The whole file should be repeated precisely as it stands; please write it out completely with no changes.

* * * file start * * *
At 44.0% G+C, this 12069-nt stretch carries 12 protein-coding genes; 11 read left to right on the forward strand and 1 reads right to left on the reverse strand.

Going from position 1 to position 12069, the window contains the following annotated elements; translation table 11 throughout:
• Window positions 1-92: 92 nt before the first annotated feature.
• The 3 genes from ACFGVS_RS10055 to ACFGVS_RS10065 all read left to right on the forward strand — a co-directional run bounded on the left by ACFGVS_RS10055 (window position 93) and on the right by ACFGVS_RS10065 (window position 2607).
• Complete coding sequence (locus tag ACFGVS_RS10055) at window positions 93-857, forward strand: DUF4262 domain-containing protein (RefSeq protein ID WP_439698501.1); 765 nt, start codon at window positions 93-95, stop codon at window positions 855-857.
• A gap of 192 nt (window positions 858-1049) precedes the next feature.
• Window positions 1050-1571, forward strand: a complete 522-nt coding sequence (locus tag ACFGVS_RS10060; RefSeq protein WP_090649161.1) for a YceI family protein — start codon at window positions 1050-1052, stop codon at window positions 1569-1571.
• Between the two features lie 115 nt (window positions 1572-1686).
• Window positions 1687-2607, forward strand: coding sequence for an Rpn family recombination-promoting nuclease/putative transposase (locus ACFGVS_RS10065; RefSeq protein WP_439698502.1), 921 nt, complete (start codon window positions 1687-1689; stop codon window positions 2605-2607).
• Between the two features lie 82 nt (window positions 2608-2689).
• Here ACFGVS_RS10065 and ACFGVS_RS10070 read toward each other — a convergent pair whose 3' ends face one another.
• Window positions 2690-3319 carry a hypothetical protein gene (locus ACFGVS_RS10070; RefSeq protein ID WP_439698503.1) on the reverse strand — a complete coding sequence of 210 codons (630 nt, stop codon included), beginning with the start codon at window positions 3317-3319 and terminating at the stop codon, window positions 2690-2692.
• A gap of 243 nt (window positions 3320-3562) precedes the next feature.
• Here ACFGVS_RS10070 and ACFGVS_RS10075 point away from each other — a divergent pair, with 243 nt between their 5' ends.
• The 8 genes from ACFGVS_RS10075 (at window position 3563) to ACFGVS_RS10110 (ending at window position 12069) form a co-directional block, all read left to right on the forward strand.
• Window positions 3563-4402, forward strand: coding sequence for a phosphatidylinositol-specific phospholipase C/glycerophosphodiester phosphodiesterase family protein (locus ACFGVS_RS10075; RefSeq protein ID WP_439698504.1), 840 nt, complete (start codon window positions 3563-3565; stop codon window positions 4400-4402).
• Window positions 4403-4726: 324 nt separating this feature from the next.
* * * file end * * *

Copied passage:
At 44.0% G+C, this 12069-nt stretch carries 12 protein-coding genes; 11 read left to right on the forward strand and 1 reads right to left on the reverse strand.

Going from position 1 to position 12069, the window contains the following annotated elements; translation table 11 throughout:
• Window positions 1-92: 92 nt before the first annotated feature.
• The 3 genes from ACFGVS_RS10055 to ACFGVS_RS10065 all read left to right on the forward strand — a co-directional run bounded on the left by ACFGVS_RS10055 (window position 93) and on the right by ACFGVS_RS10065 (window position 2607).
• Complete coding sequence (locus tag ACFGVS_RS10055) at window positions 93-857, forward strand: DUF4262 domain-containing protein (RefSeq protein ID WP_439698501.1); 765 nt, start codon at window positions 93-95, stop codon at window positions 855-857.
• A gap of 192 nt (window positions 858-1049) precedes the next feature.
• Window positions 1050-1571, forward strand: a complete 522-nt coding sequence (locus tag ACFGVS_RS10060; RefSeq protein WP_090649161.1) for a YceI family protein — start codon at window positions 1050-1052, stop codon at window positions 1569-1571.
• Between the two features lie 115 nt (window positions 1572-1686).
• Window positions 1687-2607, forward strand: coding sequence for an Rpn family recombination-promoting nuclease/putative transposase (locus ACFGVS_RS10065; RefSeq protein WP_439698502.1), 921 nt, complete (start codon window positions 1687-1689; stop codon window positions 2605-2607).
• Between the two features lie 82 nt (window positions 2608-2689).
• Here ACFGVS_RS10065 and ACFGVS_RS10070 read toward each other — a convergent pair whose 3' ends face one another.
• Window positions 2690-3319 carry a hypothetical protein gene (locus ACFGVS_RS10070; RefSeq protein ID WP_439698503.1) on the reverse strand — a complete coding sequence of 210 codons (630 nt, stop codon included), beginning with the start codon at window positions 3317-3319 and terminating at the stop codon, window positions 2690-2692.
• A gap of 243 nt (window positions 3320-3562) precedes the next feature.
• Here ACFGVS_RS10070 and ACFGVS_RS10075 point away from each other — a divergent pair, with 243 nt between their 5' ends.
• The 8 genes from ACFGVS_RS10075 (at window position 3563) to ACFGVS_RS10110 (ending at window position 12069) form a co-directional block, all read left to right on the forward strand.
• Window positions 3563-4402, forward strand: coding sequence for a phosphatidylinositol-specific phospholipase C/glycerophosphodiester phosphodiesterase family protein (locus ACFGVS_RS10075; RefSeq protein ID WP_439698504.1), 840 nt, complete (start codon window positions 3563-3565; stop codon window positions 4400-4402).
• Window positions 4403-4726: 324 nt separating this feature from the next.